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EDITIONS
Thursday, 17 August, 2000, 12:42 GMT 13:42 UK
Results 'a real achievement'
exam scripts storeroom
Almost 785,000 exam scripts have been marked
Ministers, examiners and teachers have congratulated this year's A-level students on raising the game once again - and reject claims that the exams are getting easier.

The Higher Education Minister, Baroness Blackstone, said: "No doubt there will be those, as usual, who seek to devalue these results.


We've now got endemic grade inflation which is making it harder and harder for employers to discriminate between able and less well able students

Ruth Lea, Institute of Directors
"They are wrong - these results reflect real achievement.

"There are good reasons why both A-level and Advanced GNVQ pass rates have continued to improve.

"Young people understand that good qualifications are increasingly important to their future careers and they work hard to achieve good results."

Eighteen years of improvement

She was commenting on the publication of the results from exam boards in England, Wales and Northern Ireland - which students themselves get on Thursday.

The overview figures show the number of A-level A grades rose from 17.5% to 17.8%. The proportion of all pass grades was also up slightly, to 89.1%.

The grades have now been improving every year since most of those who sat them this summer were born.

Ruth Lea, policy director at the Institute of Directors said: "This is farcical - we've now got endemic grade inflation which is making it harder and harder for employers to discriminate between able and less well able students, and the universities are having the same problem.

"We are deeply pessimistic about this dumbing down - A-levels are no longer the gold standard they were 20 years ago."


Is teaching the only job in which one is blamed for failure and for success?

Teacher Maria McCann
But her comments annoyed teachers and their representatives.

Maria McCann, who teaches English at Strode College in Street, Somerset, e-mailed to say: "My students have done well, but I mustn't feel any satisfaction - it's just the inevitable result of dumbing down.

"Is teaching the only job in which one is blamed for failure and for success?

"How on earth do people expect teaching to attract recruits? Only a masochist would want to enter a profession where years of work result in ill-informed derision."

'Deplorable'

The general secretary of the Secondary Heads Association, John Dunford, said: "The rate of improvement year-on-year would be a matter of pride for any organisation or company and it is deplorable that the Institute of Directors is claiming that standards have fallen," he said.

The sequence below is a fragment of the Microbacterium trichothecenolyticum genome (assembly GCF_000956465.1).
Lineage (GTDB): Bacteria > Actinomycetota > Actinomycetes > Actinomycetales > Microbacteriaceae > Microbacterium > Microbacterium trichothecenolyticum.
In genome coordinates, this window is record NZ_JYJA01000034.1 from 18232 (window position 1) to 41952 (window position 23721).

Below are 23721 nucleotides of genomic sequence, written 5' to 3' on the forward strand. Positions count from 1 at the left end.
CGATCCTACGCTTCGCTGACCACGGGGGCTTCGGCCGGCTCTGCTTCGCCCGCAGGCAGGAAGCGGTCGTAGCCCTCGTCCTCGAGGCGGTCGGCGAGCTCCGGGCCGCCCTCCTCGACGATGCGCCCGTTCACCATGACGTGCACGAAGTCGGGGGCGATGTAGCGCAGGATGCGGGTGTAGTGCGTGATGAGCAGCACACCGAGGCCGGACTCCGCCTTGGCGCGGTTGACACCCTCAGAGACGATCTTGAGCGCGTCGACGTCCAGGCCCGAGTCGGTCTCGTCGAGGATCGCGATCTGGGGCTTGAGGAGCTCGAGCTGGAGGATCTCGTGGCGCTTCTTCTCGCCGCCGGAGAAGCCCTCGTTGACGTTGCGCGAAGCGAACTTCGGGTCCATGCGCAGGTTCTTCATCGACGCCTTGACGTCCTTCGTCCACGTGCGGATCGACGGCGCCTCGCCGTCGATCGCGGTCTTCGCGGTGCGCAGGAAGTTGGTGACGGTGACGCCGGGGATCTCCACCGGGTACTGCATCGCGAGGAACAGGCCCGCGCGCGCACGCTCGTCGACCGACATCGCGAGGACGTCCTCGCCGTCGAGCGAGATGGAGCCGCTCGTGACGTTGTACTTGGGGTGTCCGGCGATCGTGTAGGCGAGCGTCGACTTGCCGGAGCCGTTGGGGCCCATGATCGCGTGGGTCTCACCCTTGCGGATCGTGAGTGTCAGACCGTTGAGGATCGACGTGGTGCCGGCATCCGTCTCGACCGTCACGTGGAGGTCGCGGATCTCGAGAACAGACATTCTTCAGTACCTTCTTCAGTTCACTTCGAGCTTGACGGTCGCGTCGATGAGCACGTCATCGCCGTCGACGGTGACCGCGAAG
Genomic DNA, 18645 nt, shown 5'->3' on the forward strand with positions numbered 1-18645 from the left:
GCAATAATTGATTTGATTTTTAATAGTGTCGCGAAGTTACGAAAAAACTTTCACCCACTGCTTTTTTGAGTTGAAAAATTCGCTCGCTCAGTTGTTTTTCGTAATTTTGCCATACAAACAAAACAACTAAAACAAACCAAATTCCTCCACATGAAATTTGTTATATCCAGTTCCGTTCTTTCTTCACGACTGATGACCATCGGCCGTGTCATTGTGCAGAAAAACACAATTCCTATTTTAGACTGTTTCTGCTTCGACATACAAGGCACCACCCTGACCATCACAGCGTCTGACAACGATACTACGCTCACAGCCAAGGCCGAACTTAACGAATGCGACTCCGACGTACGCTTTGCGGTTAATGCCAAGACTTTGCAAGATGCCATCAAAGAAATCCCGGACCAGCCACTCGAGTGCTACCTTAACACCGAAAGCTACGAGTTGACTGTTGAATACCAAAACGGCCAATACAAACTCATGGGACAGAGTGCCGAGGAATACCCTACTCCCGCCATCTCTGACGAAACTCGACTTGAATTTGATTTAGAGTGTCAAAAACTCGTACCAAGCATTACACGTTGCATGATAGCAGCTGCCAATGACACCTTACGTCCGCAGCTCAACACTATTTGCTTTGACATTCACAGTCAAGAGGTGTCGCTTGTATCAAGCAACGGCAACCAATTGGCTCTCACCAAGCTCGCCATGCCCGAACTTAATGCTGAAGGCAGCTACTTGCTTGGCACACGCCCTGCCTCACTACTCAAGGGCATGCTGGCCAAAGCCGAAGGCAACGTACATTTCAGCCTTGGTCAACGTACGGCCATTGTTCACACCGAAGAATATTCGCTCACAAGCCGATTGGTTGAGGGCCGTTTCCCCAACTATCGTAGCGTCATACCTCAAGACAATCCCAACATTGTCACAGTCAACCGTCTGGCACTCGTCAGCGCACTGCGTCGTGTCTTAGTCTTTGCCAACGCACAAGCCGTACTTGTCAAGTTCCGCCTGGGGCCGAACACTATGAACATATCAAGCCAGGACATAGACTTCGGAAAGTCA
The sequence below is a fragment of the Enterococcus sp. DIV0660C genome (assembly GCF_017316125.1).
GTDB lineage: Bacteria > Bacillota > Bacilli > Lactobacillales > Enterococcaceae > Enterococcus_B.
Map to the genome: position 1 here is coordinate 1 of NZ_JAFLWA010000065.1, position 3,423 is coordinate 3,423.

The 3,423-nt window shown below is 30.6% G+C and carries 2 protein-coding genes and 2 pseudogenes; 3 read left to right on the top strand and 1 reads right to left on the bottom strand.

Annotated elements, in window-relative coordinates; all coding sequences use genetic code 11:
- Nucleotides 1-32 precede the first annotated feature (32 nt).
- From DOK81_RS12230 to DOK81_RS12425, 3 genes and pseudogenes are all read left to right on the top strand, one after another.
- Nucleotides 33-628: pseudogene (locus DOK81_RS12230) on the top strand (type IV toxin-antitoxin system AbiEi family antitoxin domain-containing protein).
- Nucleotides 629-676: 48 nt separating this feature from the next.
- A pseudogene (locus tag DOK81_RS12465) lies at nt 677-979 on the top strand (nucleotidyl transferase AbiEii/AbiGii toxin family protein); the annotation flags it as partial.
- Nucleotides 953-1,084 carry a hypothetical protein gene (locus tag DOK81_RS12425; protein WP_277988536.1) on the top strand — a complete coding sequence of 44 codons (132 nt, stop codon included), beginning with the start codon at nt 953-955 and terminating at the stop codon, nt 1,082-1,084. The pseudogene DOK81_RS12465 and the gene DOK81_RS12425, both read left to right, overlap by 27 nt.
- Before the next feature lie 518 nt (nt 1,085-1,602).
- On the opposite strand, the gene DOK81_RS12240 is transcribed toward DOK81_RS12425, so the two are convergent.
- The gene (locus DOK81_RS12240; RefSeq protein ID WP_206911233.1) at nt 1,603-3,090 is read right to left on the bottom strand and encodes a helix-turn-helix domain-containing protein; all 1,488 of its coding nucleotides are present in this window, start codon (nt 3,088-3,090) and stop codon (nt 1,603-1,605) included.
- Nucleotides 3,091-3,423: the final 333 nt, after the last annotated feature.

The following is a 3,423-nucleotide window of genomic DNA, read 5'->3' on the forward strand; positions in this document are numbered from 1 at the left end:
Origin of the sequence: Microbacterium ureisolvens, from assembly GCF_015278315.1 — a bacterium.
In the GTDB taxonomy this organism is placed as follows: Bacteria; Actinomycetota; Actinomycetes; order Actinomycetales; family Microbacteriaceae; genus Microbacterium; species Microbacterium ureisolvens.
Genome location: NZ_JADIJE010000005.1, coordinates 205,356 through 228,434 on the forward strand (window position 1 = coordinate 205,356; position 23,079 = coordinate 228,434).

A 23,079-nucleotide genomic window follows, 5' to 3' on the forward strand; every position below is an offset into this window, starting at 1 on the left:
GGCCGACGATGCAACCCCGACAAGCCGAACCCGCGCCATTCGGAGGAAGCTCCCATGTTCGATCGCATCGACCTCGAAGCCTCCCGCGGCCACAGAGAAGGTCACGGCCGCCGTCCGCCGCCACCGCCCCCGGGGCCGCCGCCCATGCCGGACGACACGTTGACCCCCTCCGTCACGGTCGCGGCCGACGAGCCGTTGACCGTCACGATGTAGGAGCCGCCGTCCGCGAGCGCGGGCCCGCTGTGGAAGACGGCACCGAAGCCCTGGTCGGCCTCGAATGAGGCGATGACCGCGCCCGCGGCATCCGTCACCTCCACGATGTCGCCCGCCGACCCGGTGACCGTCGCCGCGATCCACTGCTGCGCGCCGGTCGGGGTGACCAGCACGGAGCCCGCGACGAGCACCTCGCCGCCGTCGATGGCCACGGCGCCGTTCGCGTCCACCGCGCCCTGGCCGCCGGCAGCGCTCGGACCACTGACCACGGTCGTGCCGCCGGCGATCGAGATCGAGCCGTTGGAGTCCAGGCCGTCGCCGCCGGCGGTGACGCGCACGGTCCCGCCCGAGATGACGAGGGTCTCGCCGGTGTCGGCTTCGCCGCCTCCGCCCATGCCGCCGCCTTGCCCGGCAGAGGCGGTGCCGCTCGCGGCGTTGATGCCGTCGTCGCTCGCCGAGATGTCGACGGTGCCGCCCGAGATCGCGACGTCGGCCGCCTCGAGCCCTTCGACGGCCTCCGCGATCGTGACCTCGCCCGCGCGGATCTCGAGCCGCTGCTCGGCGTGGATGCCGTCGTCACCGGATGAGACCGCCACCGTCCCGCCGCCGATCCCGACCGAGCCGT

"If one of their members' companies had achieved this continuous improvement, they would be showering them with praise."

But Nick Seaton, chairman of the Campaign for Real Education, said the annual increases in the number of A grades over the past decade were a clear indication that standards had fallen.

"If examination boards are not careful, employers may lose faith in qualifications altogether," he said.

"The fact is that universities have struggled to pick out the brightest youngsters because so many are getting higher grades.

"There have been various complaints from universities that youngsters who have got good grades are not up to the standard required for the degree courses they apply for."

More support

Paul Sokoloff, convenor of the Joint Council for General Qualifications, which publishes the results, said the reasons for the improvement were complicated.

He attributed it to higher standards of teaching and a more supportive environment for students - with increased parental interest and a wealth of revision material and advice in print and on the internet.

The Qualifications and Curriculum Authority monitored exams "in what I can only describe as grisly detail" to ensure standards were maintained, he said.

Opposition concern

The Conservatives' higher education spokesman, Tim Boswell, demanded a review of A-level standards.

"Of course we congratulate this year's successful A-level students and their teachers, their hard work deserves praise and recognition," he said.

"But we need to ensure that these achievements are respected and maintained - the time is right for a wide-ranging review of the A-level examination to ensure that it remains the 'gold standard' for education."

The new sixth form curriculum coming in this September, under which students will take at least four or five AS-level subjects in their first year, focusing on three or four A-levels in the second, was a threat to standards, he said.

"Serious academic study might be compromised - those students with imagination could be penalised and universities might begin to lose confidence in their entrants," he said.

He argued for the introduction of an A* grade - as there is at GCSE level - to recognise outstanding achievement.

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Richard Baron, IOD deputy head of policy
"It does look unlikely that pass rates would go up so much from 1982"

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30 Nov 99 | UK Education
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